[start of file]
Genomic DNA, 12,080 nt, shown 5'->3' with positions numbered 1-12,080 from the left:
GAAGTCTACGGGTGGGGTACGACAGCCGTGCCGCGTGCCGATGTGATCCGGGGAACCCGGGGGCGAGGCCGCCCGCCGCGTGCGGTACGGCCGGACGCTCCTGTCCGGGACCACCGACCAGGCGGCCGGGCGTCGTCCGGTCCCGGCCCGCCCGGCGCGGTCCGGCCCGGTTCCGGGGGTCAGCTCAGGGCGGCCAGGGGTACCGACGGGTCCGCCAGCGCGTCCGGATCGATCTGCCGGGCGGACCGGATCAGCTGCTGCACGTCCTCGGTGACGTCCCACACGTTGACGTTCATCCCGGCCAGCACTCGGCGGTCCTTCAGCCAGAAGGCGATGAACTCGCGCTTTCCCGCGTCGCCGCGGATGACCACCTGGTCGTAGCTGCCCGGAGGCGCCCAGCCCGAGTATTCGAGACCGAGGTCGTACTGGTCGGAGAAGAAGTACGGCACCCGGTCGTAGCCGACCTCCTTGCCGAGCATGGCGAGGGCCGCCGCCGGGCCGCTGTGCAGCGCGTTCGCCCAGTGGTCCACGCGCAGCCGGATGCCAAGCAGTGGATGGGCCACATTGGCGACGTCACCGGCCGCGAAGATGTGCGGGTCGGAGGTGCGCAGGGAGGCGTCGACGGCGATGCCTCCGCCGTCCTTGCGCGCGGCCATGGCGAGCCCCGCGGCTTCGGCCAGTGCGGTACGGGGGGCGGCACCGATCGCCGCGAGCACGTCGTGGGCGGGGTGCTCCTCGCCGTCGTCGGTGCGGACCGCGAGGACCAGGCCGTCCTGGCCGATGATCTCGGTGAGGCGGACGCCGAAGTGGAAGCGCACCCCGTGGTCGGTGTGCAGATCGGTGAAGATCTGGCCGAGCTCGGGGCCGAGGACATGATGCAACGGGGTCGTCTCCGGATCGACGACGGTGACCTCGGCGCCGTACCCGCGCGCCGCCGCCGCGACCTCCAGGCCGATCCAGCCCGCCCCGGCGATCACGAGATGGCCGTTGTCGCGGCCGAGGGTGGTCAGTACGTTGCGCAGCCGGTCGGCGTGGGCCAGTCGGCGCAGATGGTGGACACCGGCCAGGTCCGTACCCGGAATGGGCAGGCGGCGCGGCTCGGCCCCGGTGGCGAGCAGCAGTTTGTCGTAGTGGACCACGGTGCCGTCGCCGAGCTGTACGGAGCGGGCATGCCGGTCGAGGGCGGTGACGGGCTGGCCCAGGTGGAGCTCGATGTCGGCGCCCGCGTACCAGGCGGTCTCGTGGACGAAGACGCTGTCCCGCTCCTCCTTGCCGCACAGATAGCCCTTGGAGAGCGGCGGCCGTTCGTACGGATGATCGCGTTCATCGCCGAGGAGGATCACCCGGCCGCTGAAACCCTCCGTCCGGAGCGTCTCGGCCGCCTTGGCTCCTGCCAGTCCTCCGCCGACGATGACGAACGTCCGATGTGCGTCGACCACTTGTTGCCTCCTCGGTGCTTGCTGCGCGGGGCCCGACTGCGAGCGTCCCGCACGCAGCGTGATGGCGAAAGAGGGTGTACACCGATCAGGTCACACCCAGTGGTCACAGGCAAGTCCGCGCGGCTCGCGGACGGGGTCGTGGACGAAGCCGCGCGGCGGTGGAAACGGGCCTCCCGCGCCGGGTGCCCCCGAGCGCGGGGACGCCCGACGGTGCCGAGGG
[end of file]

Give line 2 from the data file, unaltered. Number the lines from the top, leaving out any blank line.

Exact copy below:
GAAGTCTACGGGTGGGGTACGACAGCCGTGCCGCGTGCCGATGTGATCCGGGGAACCCGGGGGCGAGGCCGCCCGCCGCGTGCGGTACGGCCGGACGCTCCTGTCCGGGACCACCGACCAGGCGGCCGGGCGTCGTCCGGTCCCGGCCCGCCCGGCGCGGTCCGGCCCGGTTCCGGGGGTCAGCTCAGGGCGGCCAGGGGTACCGACGGGTCCGCCAGCGCGTCCGGATCGATCTGCCGGGCGGACCGGATCAGCTGCTGCACGTCCTCGGTGACGTCCCACACGTTGACGTTCATCCCGGCCAGCACTCGGCGGTCCTTCAGCCAGAAGGCGATGAACTCGCGCTTTCCCGCGTCGCCGCGGATGACCACCTGGTCGTAGCTGCCCGGAGGCGCCCAGCCCGAGTATTCGAGACCGAGGTCGTACTGGTCGGAGAAGAAGTACGGCACCCGGTCGTAGCCGACCTCCTTGCCGAGCATGGCGAGGGCCGCCGCCGGGCCGCTGTGCAGCGCGTTCGCCCAGTGGTCCACGCGCAGCCGGATGCCAAGCAGTGGATGGGCCACATTGGCGACGTCACCGGCCGCGAAGATGTGCGGGTCGGAGGTGCGCAGGGAGGCGTCGACGGCGATGCCTCCGCCGTCCTTGCGCGCGGCCATGGCGAGCCCCGCGGCTTCGGCCAGTGCGGTACGGGGGGCGGCACCGATCGCCGCGAGCACGTCGTGGGCGGGGTGCTCCTCGCCGTCGTCGGTGCGGACCGCGAGGACCAGGCCGTCCTGGCCGATGATCTCGGTGAGGCGGACGCCGAAGTGGAAGCGCACCCCGTGGTCGGTGTGCAGATCGGTGAAGATCTGGCCGAGCTCGGGGCCGAGGACATGATGCAACGGGGTCGTCTCCGGATCGACGACGGTGACCTCGGCGCCGTACCCGCGCGCCGCCGCCGCGACCTCCAGGCCGATCCAGCCCGCCCCGGCGATCACGAGATGGCCGTTGTCGCGGCCGAGGGTGGTCAGTACGTTGCGCAGCCGGTCGGCGTGGGCCAGTCGGCGCAGATGGTGGACACCGGCCAGGTCCGTACCCGGAATGGGCAGGCGGCGCGGCTCGGCCCCGGTGGCGAGCAGCAGTTTGTCGTAGTGGACCACGGTGCCGTCGCCGAGCTGTACGGAGCGGGCATGCCGGTCGAGGGCGGTGACGGGCTGGCCCAGGTGGAGCTCGATGTCGGCGCCCGCGTACCAGGCGGTCTCGTGGACGAAGACGCTGTCCCGCTCCTCCTTGCCGCACAGATAGCCCTTGGAGAGCGGCGGCCGTTCGTACGGATGATCGCGTTCATCGCCGAGGAGGATCACCCGGCCGCTGAAACCCTCCGTCCGGAGCGTCTCGGCCGCCTTGGCTCCTGCCAGTCCTCCGCCGACGATGACGAACGTCCGATGTGCGTCGACCACTTGTTGCCTCCTCGGTGCTTGCTGCGCGGGGCCCGACTGCGAGCGTCCCGCACGCAGCGTGATGGCGAAAGAGGGTGTACACCGATCAGGTCACACCCAGTGGTCACAGGCAAGTCCGCGCGGCTCGCGGACGGGGTCGTGGACGAAGCCGCGCGGCGGTGGAAACGGGCCTCCCGCGCCGGGTGCCCCCGAGCGCGGGGACGCCCGACGGTGCCGAGGG